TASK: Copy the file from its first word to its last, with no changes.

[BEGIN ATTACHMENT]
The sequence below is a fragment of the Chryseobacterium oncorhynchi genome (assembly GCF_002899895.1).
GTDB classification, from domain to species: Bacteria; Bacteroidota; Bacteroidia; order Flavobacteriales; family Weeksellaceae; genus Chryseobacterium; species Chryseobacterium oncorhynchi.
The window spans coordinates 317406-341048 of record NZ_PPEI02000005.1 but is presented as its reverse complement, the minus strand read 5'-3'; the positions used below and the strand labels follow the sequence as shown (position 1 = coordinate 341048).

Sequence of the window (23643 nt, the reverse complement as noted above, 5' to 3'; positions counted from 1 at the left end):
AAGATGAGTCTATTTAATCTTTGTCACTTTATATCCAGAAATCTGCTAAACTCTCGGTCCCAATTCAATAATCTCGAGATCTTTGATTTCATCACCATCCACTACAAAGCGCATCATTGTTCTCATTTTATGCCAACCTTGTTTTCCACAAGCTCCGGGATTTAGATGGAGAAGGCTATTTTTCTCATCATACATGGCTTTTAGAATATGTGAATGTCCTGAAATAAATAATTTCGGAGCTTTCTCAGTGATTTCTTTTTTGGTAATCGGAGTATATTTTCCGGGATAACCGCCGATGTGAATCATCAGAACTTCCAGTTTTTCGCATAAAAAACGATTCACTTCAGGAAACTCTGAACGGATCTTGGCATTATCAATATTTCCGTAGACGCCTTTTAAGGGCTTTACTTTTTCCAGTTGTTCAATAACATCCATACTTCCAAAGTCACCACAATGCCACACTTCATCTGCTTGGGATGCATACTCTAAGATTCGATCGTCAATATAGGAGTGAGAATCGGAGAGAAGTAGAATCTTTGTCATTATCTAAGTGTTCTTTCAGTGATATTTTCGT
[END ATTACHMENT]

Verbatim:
The sequence below is a fragment of the Chryseobacterium oncorhynchi genome (assembly GCF_002899895.1).
GTDB classification, from domain to species: Bacteria; Bacteroidota; Bacteroidia; order Flavobacteriales; family Weeksellaceae; genus Chryseobacterium; species Chryseobacterium oncorhynchi.
The window spans coordinates 317406-341048 of record NZ_PPEI02000005.1 but is presented as its reverse complement, the minus strand read 5'-3'; the positions used below and the strand labels follow the sequence as shown (position 1 = coordinate 341048).

Sequence of the window (23643 nt, the reverse complement as noted above, 5' to 3'; positions counted from 1 at the left end):
AAGATGAGTCTATTTAATCTTTGTCACTTTATATCCAGAAATCTGCTAAACTCTCGGTCCCAATTCAATAATCTCGAGATCTTTGATTTCATCACCATCCACTACAAAGCGCATCATTGTTCTCATTTTATGCCAACCTTGTTTTCCACAAGCTCCGGGATTTAGATGGAGAAGGCTATTTTTCTCATCATACATGGCTTTTAGAATATGTGAATGTCCTGAAATAAATAATTTCGGAGCTTTCTCAGTGATTTCTTTTTTGGTAATCGGAGTATATTTTCCGGGATAACCGCCGATGTGAATCATCAGAACTTCCAGTTTTTCGCATAAAAAACGATTCACTTCAGGAAACTCTGAACGGATCTTGGCATTATCAATATTTCCGTAGACGCCTTTTAAGGGCTTTACTTTTTCCAGTTGTTCAATAACATCCATACTTCCAAAGTCACCACAATGCCACACTTCATCTGCTTGGGATGCATACTCTAAGATTCGATCGTCAATATAGGAGTGAGAATCGGAGAGAAGTAGAATCTTTGTCATTATCTAAGTGTTCTTTCAGTGATATTTTCGT